13. Moscow Metro

Prospekt Mira subway station in Moscow, Russia.

The interior of Prospekt Mira subway station in Moscow, Russia. Image source: Marco Rubino/Shutterstock.com

Very rarely does a means of public transportation also double as a beautiful piece of architecture. The beauty and sophistication of many Moscow Metro stations are sure to wow first-time visitors.

One of the longest metro systems in the world, the first stations of which opened in 1935, is a sight to see with its marble floors and wall-to-wall paintings.

It’s worth fighting the hordes of commuters on the subway to see the sights of Moscow, which are well worth the time saved.

12. Arbat Street

The Arbat is a busy street consisting of beautiful buildings that was formerly favored by the aristocracy, artists, and scholars.

The historic route used by Napoleon’s armies to storm the Kremlin began on Arbat Street, making it a significant historical site.

There are now several cafés, restaurants, and stores in the area, in addition to memorials honoring prominent citizens like Alexander Pushkin (who was said to have been the Russian Empress’s lover owing to his immense influence at court) and other historical figures.

11. Novodevichy Convent

The Novodevichy Convent is housed in a magnificent structure that was once a fortress and is replete with historical significance. While in Moscow, you must make time to see this fascinating place.

The convent was established in 1524, and it is home to four cathedrals; however, the Smolensk Cathedral is where you should focus your attention owing to the exquisite murals it features from the 16th century.

Simply exploring the grounds is like traveling back in time. Several prominent Soviet leaders, including Yeltsin and Khrushchev, are laid to rest at Moscow’s Novodevichy Cemetery.

10. Pushkin Museum

State Museum of Fine Arts named after AS Pushkin.

The facade of the Pushkin State Museum of Fine Arts in Moscow, Russia. Image source: dimbar76/Shutterstock.com

In spite of being named in honor of the well-known poet after his death, the Pushkin Museum of Fine Arts has nothing to do with him. Featuring works by European masters such as Botticelli, Rembrandt, and van Gogh, the museum is a joy for art lovers.

Sculptures, graphics, paintings, and more can all be found in its stunning galleries, which are separated into several sub-sections that focus on certain topics and historical periods, such as the Renaissance, the Dutch Golden Age, and Byzantine art.

The clownish characters in Cezanne’s Fastnacht (Mardi Gras) and the graceful ballerinas in Degas’ Blue Dancers are only two of the numerous highlights. Similarly, Picasso’s Young Acrobat on a Ball is fascinating because of its innovative use of color and shape.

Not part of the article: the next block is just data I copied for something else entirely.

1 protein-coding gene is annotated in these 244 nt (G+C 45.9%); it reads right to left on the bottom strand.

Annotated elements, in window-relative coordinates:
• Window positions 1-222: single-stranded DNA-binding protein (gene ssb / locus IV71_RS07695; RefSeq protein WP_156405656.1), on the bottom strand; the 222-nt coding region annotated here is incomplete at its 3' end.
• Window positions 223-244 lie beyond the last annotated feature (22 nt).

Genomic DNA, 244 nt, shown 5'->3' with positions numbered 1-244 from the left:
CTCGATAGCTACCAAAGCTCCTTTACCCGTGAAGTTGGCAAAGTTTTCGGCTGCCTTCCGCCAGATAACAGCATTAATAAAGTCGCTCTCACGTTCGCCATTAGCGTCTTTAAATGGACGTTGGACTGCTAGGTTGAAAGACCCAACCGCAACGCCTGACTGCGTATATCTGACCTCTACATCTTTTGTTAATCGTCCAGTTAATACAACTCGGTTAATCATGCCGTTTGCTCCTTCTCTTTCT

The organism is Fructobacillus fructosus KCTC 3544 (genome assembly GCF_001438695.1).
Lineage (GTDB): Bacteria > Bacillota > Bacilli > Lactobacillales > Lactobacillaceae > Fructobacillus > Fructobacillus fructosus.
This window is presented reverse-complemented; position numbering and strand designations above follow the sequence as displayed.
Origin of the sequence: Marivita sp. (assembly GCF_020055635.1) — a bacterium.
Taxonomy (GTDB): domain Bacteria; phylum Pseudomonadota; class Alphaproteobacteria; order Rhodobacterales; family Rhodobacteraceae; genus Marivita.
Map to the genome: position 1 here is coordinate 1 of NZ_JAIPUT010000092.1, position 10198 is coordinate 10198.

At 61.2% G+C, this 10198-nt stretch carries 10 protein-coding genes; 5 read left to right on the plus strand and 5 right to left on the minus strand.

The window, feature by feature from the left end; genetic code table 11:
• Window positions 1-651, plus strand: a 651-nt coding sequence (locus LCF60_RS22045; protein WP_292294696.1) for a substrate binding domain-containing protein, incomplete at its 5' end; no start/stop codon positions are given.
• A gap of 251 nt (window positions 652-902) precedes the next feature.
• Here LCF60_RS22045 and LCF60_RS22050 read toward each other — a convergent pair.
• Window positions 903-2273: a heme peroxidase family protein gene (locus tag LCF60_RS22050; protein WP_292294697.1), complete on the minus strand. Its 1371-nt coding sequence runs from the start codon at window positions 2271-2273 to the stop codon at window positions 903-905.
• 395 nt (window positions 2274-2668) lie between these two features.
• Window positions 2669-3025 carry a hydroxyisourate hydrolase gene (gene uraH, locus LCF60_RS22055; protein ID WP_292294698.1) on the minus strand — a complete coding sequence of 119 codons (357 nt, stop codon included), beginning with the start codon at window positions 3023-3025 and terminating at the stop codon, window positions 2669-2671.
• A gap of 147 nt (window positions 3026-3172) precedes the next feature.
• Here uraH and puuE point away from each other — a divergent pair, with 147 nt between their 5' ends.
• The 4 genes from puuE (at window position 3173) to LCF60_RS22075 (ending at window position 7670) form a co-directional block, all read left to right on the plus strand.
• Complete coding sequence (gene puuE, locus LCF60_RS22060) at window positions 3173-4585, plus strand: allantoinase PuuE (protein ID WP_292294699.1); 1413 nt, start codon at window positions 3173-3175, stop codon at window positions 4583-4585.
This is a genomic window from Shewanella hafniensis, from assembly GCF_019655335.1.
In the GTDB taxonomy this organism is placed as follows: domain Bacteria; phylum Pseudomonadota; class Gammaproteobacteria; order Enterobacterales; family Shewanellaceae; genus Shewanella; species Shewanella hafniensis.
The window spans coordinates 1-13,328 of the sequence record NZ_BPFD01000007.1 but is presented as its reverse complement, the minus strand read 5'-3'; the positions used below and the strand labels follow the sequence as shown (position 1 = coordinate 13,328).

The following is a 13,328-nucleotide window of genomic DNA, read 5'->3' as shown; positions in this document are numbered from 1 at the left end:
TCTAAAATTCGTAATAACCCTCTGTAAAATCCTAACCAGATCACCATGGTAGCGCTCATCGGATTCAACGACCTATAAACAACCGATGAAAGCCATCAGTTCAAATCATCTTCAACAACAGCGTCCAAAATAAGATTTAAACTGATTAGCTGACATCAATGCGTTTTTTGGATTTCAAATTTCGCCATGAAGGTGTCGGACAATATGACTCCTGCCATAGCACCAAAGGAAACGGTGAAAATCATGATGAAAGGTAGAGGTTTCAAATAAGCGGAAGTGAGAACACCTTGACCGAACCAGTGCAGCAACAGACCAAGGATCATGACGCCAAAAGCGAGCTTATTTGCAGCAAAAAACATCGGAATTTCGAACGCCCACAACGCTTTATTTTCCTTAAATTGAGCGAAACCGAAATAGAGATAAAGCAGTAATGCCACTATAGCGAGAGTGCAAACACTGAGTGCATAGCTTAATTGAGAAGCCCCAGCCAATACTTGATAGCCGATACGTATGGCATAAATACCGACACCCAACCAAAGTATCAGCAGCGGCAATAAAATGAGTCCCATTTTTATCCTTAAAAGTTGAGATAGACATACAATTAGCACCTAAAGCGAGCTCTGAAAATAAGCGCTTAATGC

9. Christ the Savior Cathedral

Cathedral of Christ the Saviour in Moscow, Russia.

The iconic Cathedral of Christ the Saviour in Moscow, Russia. Image source: Julia Perova/Shutterstock.com

Within walking distance of the Kremlin, you’ll find this stunning Russian Orthodox cathedral on the banks of the Moskva River.

The current church was dedicated in 2000; its predecessor was demolished in 1931 as part of Josef Stalin’s anti-religious campaign.

The Christ the Savior Cathedral is beautiful, with its golden dome, spires, and pristine white façade. Beautifully tiled flooring and an enormous altar make the inside just as interesting to explore.

8. Lenin Mausoleum

Lenin's Mausoleum on Red Square, Moscow, Russia.

The iconic Lenin’s Mausoleum on Red Square in Moscow, Russia. Image source: Marco Rubino/Shutterstock.com

Lenin’s Mausoleum is a must-see for every visitor to Moscow and was first opened to the public in 1924. The building is made of red granite and is situated in the city’s central Red Square.

Walking by the embalmed corpse of the former leader of the Soviet Union, Lenin, who is housed in a glass sarcophagus, is a strange but worthwhile experience since it is impossible to replicate anywhere else in the world.

When you’ve finished exploring the mausoleum, go on to the Kremlin wall next door to see the resting places of other prominent communists, including Stalin and Brezhnev.

7. Tretyakov Gallery

State Tretyakov Gallery in Moscow, Russia.

The State Tretyakov Gallery, the foremost depository of Russian fine art in the world. Image source: Popova Valeriya/Shutterstock.com

The State Tretyakov Gallery is a must-see while in Moscow, since it houses the world’s largest and best collection of Russian fine art.

Originally the Tretyakov brothers’ private art collection, the museum today houses approximately 130,000 works of art. The Theotokos of Vladimir, an instantly recognizable symbol even if you’re unfamiliar with its name, and Rublev’s Trinity, widely regarded as one of Russia’s greatest artistic triumphs, are among the exhibition’s highlights.

The State Tretyakov Gallery is a fantastic destination for art enthusiasts.

6. Kolomenskoye

Aerial view of the Kolomenskoye Museum-Reserve, Moscow, Russia.

A stunning aerial view of the Kolomenskoye Museum-Reserve in Moscow, Russia. Image source: Andrey Nosik/Shutterstock.com

Located a short distance from the heart of the city, the former royal estate of Kolomenskoye is now a museum and nature reserve. an interesting destination with stunning views of the Moskva River and an abundance of historical artifacts on display.

There are huge gardens to explore, as well as tons of intriguing old buildings, the actual location of the former village of Kolomenskoye, and the spectacular Palace of Tsar Alexey Mikhailovich, which was once regarded as the “Eighth Wonder of the World.”

The white Ascension Church, built in 1532, is without a doubt the most eye-catching of the numerous impressive landmarks.

5. Gorky Park

Central gate to Gorky Park in Moscow, Russia.

The central gate to Gorky Park in Moscow, Russia. Image source: slava17/Shutterstock.com